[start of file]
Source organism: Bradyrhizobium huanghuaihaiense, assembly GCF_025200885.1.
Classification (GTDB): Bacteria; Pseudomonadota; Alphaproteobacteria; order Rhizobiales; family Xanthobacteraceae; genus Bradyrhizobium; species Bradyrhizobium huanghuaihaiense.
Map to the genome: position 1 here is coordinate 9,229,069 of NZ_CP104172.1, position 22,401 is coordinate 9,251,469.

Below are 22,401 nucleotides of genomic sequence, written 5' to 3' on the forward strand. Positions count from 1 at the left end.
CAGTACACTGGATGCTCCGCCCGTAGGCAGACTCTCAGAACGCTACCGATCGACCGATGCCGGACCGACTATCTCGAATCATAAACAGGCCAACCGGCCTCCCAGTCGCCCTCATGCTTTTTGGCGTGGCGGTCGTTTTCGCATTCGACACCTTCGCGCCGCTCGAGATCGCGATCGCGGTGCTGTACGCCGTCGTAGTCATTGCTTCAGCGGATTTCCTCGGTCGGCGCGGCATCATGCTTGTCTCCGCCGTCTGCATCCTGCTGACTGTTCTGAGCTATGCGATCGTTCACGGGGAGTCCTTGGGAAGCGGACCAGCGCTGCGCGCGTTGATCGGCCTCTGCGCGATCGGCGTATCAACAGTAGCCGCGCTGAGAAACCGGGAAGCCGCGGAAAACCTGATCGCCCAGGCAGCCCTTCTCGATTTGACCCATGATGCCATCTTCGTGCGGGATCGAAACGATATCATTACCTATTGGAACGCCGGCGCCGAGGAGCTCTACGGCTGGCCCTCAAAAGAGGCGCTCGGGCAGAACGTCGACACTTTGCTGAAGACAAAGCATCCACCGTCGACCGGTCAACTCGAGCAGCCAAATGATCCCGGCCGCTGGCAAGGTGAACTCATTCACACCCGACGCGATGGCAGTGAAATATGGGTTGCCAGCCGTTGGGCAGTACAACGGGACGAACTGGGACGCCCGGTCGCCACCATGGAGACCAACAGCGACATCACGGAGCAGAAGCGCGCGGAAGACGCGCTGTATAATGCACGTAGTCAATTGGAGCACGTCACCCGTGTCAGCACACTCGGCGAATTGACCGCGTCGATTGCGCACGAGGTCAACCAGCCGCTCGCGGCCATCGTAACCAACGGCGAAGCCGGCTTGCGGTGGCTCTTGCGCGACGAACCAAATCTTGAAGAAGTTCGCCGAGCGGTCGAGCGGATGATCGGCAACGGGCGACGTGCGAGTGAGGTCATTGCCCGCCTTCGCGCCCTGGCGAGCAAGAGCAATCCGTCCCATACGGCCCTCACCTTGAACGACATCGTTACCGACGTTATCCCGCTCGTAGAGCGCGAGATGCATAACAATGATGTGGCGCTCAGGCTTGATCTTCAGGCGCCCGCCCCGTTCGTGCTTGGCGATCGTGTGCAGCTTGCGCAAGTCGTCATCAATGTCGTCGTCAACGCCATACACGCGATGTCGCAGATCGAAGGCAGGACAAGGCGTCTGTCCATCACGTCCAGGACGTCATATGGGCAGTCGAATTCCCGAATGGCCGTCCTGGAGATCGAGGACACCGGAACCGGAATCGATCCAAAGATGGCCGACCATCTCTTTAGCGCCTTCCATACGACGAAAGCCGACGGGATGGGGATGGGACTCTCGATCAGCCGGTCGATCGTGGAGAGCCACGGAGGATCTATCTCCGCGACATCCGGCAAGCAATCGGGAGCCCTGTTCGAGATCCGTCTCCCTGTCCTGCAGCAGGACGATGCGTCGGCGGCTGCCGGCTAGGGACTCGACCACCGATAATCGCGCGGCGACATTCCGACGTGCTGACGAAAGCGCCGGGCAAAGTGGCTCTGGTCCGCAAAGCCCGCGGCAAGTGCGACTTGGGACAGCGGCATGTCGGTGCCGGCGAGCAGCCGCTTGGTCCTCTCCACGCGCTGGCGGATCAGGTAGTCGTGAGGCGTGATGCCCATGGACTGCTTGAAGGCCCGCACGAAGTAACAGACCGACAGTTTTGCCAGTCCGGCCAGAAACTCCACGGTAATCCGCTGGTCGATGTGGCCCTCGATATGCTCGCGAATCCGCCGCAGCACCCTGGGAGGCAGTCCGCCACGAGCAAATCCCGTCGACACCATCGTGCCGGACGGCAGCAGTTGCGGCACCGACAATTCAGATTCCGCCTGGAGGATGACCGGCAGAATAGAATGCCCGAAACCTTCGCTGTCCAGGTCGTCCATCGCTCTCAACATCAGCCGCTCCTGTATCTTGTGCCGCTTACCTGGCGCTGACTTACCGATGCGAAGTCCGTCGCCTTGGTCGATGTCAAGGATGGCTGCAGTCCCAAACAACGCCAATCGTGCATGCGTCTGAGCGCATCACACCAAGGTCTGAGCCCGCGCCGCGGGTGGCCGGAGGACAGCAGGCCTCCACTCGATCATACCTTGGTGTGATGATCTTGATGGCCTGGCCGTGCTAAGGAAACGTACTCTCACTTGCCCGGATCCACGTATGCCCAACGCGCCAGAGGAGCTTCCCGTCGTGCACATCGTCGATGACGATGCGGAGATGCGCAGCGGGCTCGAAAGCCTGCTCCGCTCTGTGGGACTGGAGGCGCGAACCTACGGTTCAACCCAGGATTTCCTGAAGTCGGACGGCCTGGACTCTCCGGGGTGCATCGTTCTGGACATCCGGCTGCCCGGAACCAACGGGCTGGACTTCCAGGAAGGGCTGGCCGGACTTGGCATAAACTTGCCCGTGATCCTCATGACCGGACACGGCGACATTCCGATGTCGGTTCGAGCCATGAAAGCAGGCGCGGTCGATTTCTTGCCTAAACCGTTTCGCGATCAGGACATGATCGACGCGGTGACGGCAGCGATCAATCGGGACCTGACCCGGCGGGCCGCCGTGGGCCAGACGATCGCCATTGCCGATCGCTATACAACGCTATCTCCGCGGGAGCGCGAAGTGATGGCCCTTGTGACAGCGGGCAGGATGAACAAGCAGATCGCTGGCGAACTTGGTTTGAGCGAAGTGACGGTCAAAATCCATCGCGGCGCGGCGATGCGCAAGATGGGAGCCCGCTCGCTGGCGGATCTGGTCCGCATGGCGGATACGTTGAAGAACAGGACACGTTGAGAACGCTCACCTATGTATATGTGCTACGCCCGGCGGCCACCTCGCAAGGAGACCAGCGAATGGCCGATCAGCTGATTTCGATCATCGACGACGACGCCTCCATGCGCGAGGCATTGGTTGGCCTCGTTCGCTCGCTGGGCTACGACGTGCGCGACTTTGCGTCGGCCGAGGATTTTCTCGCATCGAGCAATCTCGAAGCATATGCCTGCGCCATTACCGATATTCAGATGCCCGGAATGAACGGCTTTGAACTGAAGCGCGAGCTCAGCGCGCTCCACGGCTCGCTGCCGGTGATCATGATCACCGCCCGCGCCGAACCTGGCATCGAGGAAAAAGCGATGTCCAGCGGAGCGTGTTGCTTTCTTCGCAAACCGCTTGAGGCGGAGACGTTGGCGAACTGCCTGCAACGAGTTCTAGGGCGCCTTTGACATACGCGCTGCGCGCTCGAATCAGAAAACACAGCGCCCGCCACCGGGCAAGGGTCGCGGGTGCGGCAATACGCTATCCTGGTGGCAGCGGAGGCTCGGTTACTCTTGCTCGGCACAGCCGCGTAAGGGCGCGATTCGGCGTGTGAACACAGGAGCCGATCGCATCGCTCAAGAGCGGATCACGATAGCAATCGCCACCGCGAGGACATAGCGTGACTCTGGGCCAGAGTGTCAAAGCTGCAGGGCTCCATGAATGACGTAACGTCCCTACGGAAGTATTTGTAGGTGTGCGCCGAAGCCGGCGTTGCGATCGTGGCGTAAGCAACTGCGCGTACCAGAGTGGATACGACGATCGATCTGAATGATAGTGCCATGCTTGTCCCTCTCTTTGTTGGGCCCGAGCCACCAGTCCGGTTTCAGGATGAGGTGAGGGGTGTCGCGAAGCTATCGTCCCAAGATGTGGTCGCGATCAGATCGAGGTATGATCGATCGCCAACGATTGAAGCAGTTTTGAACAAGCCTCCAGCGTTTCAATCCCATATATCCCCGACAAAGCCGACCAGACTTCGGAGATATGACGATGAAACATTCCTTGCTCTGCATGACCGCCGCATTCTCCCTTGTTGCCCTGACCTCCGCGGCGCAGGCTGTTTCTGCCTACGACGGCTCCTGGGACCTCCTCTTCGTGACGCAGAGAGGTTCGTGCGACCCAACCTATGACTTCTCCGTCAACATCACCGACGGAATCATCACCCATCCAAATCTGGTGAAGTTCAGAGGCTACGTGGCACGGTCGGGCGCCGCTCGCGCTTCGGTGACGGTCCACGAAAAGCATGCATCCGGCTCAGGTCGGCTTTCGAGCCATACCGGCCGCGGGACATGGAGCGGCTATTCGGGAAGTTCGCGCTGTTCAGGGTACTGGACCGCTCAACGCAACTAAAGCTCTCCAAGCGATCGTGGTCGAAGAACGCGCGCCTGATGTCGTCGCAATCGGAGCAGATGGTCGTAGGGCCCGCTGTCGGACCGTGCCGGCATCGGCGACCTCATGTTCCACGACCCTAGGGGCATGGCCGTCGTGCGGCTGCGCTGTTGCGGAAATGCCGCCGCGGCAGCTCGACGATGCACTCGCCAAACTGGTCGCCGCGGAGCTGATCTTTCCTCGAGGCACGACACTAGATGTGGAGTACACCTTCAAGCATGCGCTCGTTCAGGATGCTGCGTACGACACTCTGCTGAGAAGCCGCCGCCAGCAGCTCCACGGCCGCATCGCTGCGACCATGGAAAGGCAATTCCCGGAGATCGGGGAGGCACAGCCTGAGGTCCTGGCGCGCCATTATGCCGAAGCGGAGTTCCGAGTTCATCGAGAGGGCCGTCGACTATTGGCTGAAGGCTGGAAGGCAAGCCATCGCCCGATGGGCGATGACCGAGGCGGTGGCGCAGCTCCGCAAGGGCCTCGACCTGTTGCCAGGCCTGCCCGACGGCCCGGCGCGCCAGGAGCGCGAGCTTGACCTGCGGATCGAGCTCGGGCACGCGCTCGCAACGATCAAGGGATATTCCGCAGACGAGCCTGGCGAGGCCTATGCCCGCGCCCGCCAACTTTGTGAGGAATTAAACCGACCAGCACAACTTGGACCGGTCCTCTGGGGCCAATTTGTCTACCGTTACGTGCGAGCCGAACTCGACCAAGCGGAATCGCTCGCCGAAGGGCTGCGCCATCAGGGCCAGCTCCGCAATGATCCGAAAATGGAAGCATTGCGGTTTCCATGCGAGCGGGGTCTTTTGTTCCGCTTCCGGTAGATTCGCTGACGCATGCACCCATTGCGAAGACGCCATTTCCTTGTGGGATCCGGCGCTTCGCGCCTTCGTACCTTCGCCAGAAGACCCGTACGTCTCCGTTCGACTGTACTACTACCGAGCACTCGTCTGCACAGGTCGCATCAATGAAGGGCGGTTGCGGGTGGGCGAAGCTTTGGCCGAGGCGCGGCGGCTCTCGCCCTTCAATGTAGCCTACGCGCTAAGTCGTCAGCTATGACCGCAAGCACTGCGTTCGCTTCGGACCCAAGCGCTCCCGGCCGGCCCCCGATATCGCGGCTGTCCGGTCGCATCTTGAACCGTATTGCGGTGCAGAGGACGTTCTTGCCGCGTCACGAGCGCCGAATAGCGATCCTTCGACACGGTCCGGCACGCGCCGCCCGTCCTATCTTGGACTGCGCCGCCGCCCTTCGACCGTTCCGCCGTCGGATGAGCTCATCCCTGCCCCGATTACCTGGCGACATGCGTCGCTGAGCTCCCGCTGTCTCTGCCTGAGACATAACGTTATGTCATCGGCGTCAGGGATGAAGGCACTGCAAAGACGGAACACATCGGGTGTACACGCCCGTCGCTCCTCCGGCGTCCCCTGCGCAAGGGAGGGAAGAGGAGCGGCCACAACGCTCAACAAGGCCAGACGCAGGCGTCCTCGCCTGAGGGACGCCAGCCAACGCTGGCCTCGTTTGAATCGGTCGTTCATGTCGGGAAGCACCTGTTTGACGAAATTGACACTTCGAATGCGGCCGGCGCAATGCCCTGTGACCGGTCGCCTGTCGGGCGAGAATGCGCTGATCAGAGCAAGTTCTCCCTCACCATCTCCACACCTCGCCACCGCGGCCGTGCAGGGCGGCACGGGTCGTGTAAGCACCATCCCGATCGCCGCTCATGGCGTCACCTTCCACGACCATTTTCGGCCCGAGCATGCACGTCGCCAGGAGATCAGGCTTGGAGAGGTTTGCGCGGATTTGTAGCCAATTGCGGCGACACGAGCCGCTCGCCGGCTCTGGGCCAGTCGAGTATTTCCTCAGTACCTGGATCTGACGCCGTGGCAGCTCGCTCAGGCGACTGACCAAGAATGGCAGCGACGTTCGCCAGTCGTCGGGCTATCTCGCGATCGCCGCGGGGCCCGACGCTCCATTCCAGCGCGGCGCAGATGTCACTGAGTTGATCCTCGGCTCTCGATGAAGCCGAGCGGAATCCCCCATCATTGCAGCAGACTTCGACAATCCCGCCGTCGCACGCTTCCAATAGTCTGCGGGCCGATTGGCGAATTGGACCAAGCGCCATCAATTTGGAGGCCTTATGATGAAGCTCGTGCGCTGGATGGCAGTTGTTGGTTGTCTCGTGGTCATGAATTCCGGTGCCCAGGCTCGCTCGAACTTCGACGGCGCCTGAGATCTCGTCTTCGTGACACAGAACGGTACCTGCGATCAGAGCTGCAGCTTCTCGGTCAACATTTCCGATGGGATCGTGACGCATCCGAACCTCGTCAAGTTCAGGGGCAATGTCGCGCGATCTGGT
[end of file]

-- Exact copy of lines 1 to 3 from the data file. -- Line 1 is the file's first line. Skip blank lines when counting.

Source organism: Bradyrhizobium huanghuaihaiense, assembly GCF_025200885.1.
Classification (GTDB): Bacteria; Pseudomonadota; Alphaproteobacteria; order Rhizobiales; family Xanthobacteraceae; genus Bradyrhizobium; species Bradyrhizobium huanghuaihaiense.
Map to the genome: position 1 here is coordinate 9,229,069 of NZ_CP104172.1, position 22,401 is coordinate 9,251,469.